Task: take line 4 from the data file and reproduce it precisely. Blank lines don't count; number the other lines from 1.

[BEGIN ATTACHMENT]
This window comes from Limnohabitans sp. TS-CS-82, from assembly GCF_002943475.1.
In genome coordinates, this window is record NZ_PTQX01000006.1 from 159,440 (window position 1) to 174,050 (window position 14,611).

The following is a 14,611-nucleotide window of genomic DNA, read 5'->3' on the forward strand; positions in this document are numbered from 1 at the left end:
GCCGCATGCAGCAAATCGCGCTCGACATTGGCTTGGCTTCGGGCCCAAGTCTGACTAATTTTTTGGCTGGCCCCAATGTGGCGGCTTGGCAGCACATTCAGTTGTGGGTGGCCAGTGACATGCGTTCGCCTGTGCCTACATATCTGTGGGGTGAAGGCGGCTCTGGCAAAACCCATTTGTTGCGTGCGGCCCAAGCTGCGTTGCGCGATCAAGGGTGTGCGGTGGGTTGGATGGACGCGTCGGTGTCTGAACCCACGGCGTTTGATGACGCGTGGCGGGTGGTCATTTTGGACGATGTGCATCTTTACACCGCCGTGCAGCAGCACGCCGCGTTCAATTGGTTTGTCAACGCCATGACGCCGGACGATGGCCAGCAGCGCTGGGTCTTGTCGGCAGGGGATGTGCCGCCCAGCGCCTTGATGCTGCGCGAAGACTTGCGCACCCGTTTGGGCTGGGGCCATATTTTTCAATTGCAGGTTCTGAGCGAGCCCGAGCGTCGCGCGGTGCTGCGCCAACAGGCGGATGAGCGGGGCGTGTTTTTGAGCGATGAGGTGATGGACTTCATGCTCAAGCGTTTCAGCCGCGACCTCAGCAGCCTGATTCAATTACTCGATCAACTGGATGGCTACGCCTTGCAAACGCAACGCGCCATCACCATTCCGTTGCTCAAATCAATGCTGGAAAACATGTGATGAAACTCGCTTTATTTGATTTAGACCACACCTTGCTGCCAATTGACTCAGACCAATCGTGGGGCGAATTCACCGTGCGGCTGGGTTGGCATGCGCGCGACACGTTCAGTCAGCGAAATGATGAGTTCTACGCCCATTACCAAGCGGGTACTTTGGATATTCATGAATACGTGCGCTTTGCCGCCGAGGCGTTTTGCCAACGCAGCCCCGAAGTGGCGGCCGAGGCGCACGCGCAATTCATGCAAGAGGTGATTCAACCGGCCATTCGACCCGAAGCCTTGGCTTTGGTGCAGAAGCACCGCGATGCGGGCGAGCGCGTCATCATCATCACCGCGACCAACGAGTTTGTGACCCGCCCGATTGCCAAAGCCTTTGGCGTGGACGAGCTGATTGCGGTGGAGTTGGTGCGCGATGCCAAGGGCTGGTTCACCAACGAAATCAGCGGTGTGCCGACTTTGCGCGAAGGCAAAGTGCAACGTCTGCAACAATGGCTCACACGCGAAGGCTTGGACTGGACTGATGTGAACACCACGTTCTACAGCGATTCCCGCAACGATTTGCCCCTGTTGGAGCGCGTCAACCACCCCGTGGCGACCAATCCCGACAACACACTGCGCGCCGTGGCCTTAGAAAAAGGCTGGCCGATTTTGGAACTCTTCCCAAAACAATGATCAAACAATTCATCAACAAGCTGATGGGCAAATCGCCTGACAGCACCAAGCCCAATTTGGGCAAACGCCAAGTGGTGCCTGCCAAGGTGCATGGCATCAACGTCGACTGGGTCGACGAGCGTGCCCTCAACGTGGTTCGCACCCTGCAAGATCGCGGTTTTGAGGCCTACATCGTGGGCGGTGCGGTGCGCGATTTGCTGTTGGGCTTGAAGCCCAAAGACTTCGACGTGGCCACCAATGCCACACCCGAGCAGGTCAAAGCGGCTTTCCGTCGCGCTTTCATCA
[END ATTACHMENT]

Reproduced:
GCCGCATGCAGCAAATCGCGCTCGACATTGGCTTGGCTTCGGGCCCAAGTCTGACTAATTTTTTGGCTGGCCCCAATGTGGCGGCTTGGCAGCACATTCAGTTGTGGGTGGCCAGTGACATGCGTTCGCCTGTGCCTACATATCTGTGGGGTGAAGGCGGCTCTGGCAAAACCCATTTGTTGCGTGCGGCCCAAGCTGCGTTGCGCGATCAAGGGTGTGCGGTGGGTTGGATGGACGCGTCGGTGTCTGAACCCACGGCGTTTGATGACGCGTGGCGGGTGGTCATTTTGGACGATGTGCATCTTTACACCGCCGTGCAGCAGCACGCCGCGTTCAATTGGTTTGTCAACGCCATGACGCCGGACGATGGCCAGCAGCGCTGGGTCTTGTCGGCAGGGGATGTGCCGCCCAGCGCCTTGATGCTGCGCGAAGACTTGCGCACCCGTTTGGGCTGGGGCCATATTTTTCAATTGCAGGTTCTGAGCGAGCCCGAGCGTCGCGCGGTGCTGCGCCAACAGGCGGATGAGCGGGGCGTGTTTTTGAGCGATGAGGTGATGGACTTCATGCTCAAGCGTTTCAGCCGCGACCTCAGCAGCCTGATTCAATTACTCGATCAACTGGATGGCTACGCCTTGCAAACGCAACGCGCCATCACCATTCCGTTGCTCAAATCAATGCTGGAAAACATGTGATGAAACTCGCTTTATTTGATTTAGACCACACCTTGCTGCCAATTGACTCAGACCAATCGTGGGGCGAATTCACCGTGCGGCTGGGTTGGCATGCGCGCGACACGTTCAGTCAGCGAAATGATGAGTTCTACGCCCATTACCAAGCGGGTACTTTGGATATTCATGAATACGTGCGCTTTGCCGCCGAGGCGTTTTGCCAACGCAGCCCCGAAGTGGCGGCCGAGGCGCACGCGCAATTCATGCAAGAGGTGATTCAACCGGCCATTCGACCCGAAGCCTTGGCTTTGGTGCAGAAGCACCGCGATGCGGGCGAGCGCGTCATCATCATCACCGCGACCAACGAGTTTGTGACCCGCCCGATTGCCAAAGCCTTTGGCGTGGACGAGCTGATTGCGGTGGAGTTGGTGCGCGATGCCAAGGGCTGGTTCACCAACGAAATCAGCGGTGTGCCGACTTTGCGCGAAGGCAAAGTGCAACGTCTGCAACAATGGCTCACACGCGAAGGCTTGGACTGGACTGATGTGAACACCACGTTCTACAGCGATTCCCGCAACGATTTGCCCCTGTTGGAGCGCGTCAACCACCCCGTGGCGACCAATCCCGACAACACACTGCGCGCCGTGGCCTTAGAAAAAGGCTGGCCGATTTTGGAACTCTTCCCAAAACAATGATCAAACAATTCATCAACAAGCTGATGGGCAAATCGCCTGACAGCACCAAGCCCAATTTGGGCAAACGCCAAGTGGTGCCTGCCAAGGTGCATGGCATCAACGTCGACTGGGTCGACGAGCGTGCCCTCAACGTGGTTCGCACCCTGCAAGATCGCGGTTTTGAGGCCTACATCGTGGGCGGTGCGGTGCGCGATTTGCTGTTGGGCTTGAAGCCCAAAGACTTCGACGTGGCCACCAATGCCACACCCGAGCAGGTCAAAGCGGCTTTCCGTCGCGCTTTCATCA